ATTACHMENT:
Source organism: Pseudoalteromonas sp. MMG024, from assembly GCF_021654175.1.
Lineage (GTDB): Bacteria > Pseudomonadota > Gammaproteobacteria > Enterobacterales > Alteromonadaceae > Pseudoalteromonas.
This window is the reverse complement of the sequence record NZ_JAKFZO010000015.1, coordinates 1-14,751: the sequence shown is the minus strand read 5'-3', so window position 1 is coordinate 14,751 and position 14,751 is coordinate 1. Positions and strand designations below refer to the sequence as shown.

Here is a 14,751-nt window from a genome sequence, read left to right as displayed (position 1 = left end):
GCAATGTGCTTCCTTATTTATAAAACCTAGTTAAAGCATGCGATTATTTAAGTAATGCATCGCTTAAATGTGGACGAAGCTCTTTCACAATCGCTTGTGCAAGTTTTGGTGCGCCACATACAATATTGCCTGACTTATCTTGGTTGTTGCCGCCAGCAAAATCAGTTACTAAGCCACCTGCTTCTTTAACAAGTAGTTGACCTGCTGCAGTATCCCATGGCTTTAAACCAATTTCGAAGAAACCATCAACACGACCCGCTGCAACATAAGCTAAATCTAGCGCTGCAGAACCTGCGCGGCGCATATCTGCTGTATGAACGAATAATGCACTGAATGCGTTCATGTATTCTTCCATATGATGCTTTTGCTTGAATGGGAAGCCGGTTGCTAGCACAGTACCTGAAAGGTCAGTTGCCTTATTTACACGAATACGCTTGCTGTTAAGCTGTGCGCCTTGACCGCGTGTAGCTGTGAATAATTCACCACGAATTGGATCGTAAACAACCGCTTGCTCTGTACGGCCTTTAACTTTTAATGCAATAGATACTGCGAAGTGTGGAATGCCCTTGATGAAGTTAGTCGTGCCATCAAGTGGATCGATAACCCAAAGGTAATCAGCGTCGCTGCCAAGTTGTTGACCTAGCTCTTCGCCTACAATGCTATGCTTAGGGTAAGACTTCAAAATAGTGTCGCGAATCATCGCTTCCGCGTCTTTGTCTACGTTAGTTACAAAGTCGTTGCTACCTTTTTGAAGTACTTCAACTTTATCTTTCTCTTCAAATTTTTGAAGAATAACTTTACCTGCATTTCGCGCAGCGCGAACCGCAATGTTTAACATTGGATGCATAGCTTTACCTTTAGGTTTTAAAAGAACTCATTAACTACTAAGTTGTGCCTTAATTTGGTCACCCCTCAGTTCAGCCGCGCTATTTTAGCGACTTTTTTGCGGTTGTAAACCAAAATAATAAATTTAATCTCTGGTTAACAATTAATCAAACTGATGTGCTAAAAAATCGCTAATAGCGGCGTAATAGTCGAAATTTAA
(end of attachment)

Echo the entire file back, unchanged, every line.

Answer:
Source organism: Pseudoalteromonas sp. MMG024, from assembly GCF_021654175.1.
Lineage (GTDB): Bacteria > Pseudomonadota > Gammaproteobacteria > Enterobacterales > Alteromonadaceae > Pseudoalteromonas.
This window is the reverse complement of the sequence record NZ_JAKFZO010000015.1, coordinates 1-14,751: the sequence shown is the minus strand read 5'-3', so window position 1 is coordinate 14,751 and position 14,751 is coordinate 1. Positions and strand designations below refer to the sequence as shown.

Here is a 14,751-nt window from a genome sequence, read left to right as displayed (position 1 = left end):
GCAATGTGCTTCCTTATTTATAAAACCTAGTTAAAGCATGCGATTATTTAAGTAATGCATCGCTTAAATGTGGACGAAGCTCTTTCACAATCGCTTGTGCAAGTTTTGGTGCGCCACATACAATATTGCCTGACTTATCTTGGTTGTTGCCGCCAGCAAAATCAGTTACTAAGCCACCTGCTTCTTTAACAAGTAGTTGACCTGCTGCAGTATCCCATGGCTTTAAACCAATTTCGAAGAAACCATCAACACGACCCGCTGCAACATAAGCTAAATCTAGCGCTGCAGAACCTGCGCGGCGCATATCTGCTGTATGAACGAATAATGCACTGAATGCGTTCATGTATTCTTCCATATGATGCTTTTGCTTGAATGGGAAGCCGGTTGCTAGCACAGTACCTGAAAGGTCAGTTGCCTTATTTACACGAATACGCTTGCTGTTAAGCTGTGCGCCTTGACCGCGTGTAGCTGTGAATAATTCACCACGAATTGGATCGTAAACAACCGCTTGCTCTGTACGGCCTTTAACTTTTAATGCAATAGATACTGCGAAGTGTGGAATGCCCTTGATGAAGTTAGTCGTGCCATCAAGTGGATCGATAACCCAAAGGTAATCAGCGTCGCTGCCAAGTTGTTGACCTAGCTCTTCGCCTACAATGCTATGCTTAGGGTAAGACTTCAAAATAGTGTCGCGAATCATCGCTTCCGCGTCTTTGTCTACGTTAGTTACAAAGTCGTTGCTACCTTTTTGAAGTACTTCAACTTTATCTTTCTCTTCAAATTTTTGAAGAATAACTTTACCTGCATTTCGCGCAGCGCGAACCGCAATGTTTAACATTGGATGCATAGCTTTACCTTTAGGTTTTAAAAGAACTCATTAACTACTAAGTTGTGCCTTAATTTGGTCACCCCTCAGTTCAGCCGCGCTATTTTAGCGACTTTTTTGCGGTTGTAAACCAAAATAATAAATTTAATCTCTGGTTAACAATTAATCAAACTGATGTGCTAAAAAATCGCTAATAGCGGCGTAATAGTCGAAATTTAA